Projections Disclosures to prepare this estimate.
In terms of risk, the $800 million payment (once made) is expected to improve both Affordability and Solvency Measures as defined on our
Risk Assessment webpage. Separately, the actual TRS 1 payoff year may be earlier or later than calculated in this analysis depending on future events. In particular, the extent to which actual investment returns meet the statutorily assumed rate of 7.5 percent. In addition, if a UAAL re-emerges in the future, current funding policy would require UAAL contributions in an amount equal to or greater than the minimum rate in statute. Depending on actual experience, this could occur as soon as a year after the plan reaches full funding.
We caution that
these estimates could change with updated results and actual investment returns over the next couple years. More specifically, these estimates will become outdated with new actuarial valuations
starting in the Fall of 2021. Please refer to those reports and our updated projections for more current analysis when available.
Note that our Projections Model includes actuarial data, assumptions, and methods consistent with our 2019 AVR, as well as actual investment returns through June 30, 2020. The analysis is
deterministic in nature, meaning it assumes the trust fund will earn the statutorily assumed 7.5 percent investment rate of return each year in the future along with all other economic and demographic assumptions materializing as expected.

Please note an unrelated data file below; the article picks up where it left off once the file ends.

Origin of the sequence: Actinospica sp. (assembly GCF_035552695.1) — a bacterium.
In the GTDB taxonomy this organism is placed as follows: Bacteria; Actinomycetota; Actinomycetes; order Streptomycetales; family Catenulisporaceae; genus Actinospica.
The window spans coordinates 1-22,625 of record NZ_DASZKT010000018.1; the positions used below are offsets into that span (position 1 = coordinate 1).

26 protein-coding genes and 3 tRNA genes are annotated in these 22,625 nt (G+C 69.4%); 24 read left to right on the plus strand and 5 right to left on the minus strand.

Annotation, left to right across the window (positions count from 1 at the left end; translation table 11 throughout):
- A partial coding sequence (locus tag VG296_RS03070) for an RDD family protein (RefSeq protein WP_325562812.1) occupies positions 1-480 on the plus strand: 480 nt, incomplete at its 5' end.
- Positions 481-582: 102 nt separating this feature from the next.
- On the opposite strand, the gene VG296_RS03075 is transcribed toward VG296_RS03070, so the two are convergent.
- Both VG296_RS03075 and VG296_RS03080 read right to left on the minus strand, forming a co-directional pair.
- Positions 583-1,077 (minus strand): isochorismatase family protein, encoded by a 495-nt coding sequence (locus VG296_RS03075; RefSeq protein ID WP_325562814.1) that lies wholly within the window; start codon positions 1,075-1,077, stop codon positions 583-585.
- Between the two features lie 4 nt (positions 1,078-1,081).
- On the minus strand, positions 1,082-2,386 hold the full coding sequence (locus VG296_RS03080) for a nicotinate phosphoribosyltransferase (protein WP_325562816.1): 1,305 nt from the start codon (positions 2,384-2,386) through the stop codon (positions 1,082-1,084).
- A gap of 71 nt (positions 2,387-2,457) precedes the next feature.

We prepared this analysis to assist interested stakeholders in evaluating this change to plan funding. We believe the set of actuarial assumptions, methods, and data used are reasonable given the purpose of this analysis; use of another set may also be reasonable and might produce different results. Our comments on risk involve the interpretation of many factors and the application of professional judgment.
The analysis of this bill provision does not consider any other changes to the systems; the combined effect of several changes to the systems could exceed the sum of each change considered individually. Please read the analysis shown herein as a whole; distribution of, or reliance on, only parts of this analysis could result in its misuse and may mislead others. We prepared this analysis and provided opinions in accordance with Washington State law and accepted Actuarial Standards of Practice as of May 2021, the publication date of this webpage.
We advise readers of this webpage to seek professional guidance as to its content and interpretation, and not to rely upon this communication without such guidance.
Michael T. Harbour (ASA, MAAA) meets the Qualification Standards of the American Academy of Actuaries; he served as the reviewing and responsible actuary for this analysis. While this communication is intended to be complete, he is available for any supplemental questions you may have by emailing